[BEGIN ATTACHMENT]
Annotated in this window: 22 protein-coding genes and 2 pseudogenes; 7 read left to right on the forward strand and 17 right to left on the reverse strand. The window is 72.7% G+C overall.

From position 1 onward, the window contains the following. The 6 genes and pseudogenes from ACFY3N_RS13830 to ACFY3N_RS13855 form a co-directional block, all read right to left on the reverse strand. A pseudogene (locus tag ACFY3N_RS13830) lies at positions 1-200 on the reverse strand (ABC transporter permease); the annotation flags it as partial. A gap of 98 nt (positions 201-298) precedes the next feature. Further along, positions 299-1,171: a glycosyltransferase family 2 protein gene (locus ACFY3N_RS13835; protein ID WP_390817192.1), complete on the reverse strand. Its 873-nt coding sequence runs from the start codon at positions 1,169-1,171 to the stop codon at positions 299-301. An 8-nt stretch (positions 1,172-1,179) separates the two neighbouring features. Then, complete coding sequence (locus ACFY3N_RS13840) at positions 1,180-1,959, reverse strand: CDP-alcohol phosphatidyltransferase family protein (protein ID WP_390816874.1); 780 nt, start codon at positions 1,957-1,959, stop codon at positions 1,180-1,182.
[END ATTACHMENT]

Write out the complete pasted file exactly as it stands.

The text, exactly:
Annotated in this window: 22 protein-coding genes and 2 pseudogenes; 7 read left to right on the forward strand and 17 right to left on the reverse strand. The window is 72.7% G+C overall.

From position 1 onward, the window contains the following. The 6 genes and pseudogenes from ACFY3N_RS13830 to ACFY3N_RS13855 form a co-directional block, all read right to left on the reverse strand. A pseudogene (locus tag ACFY3N_RS13830) lies at positions 1-200 on the reverse strand (ABC transporter permease); the annotation flags it as partial. A gap of 98 nt (positions 201-298) precedes the next feature. Further along, positions 299-1,171: a glycosyltransferase family 2 protein gene (locus ACFY3N_RS13835; protein ID WP_390817192.1), complete on the reverse strand. Its 873-nt coding sequence runs from the start codon at positions 1,169-1,171 to the stop codon at positions 299-301. An 8-nt stretch (positions 1,172-1,179) separates the two neighbouring features. Then, complete coding sequence (locus ACFY3N_RS13840) at positions 1,180-1,959, reverse strand: CDP-alcohol phosphatidyltransferase family protein (protein ID WP_390816874.1); 780 nt, start codon at positions 1,957-1,959, stop codon at positions 1,180-1,182.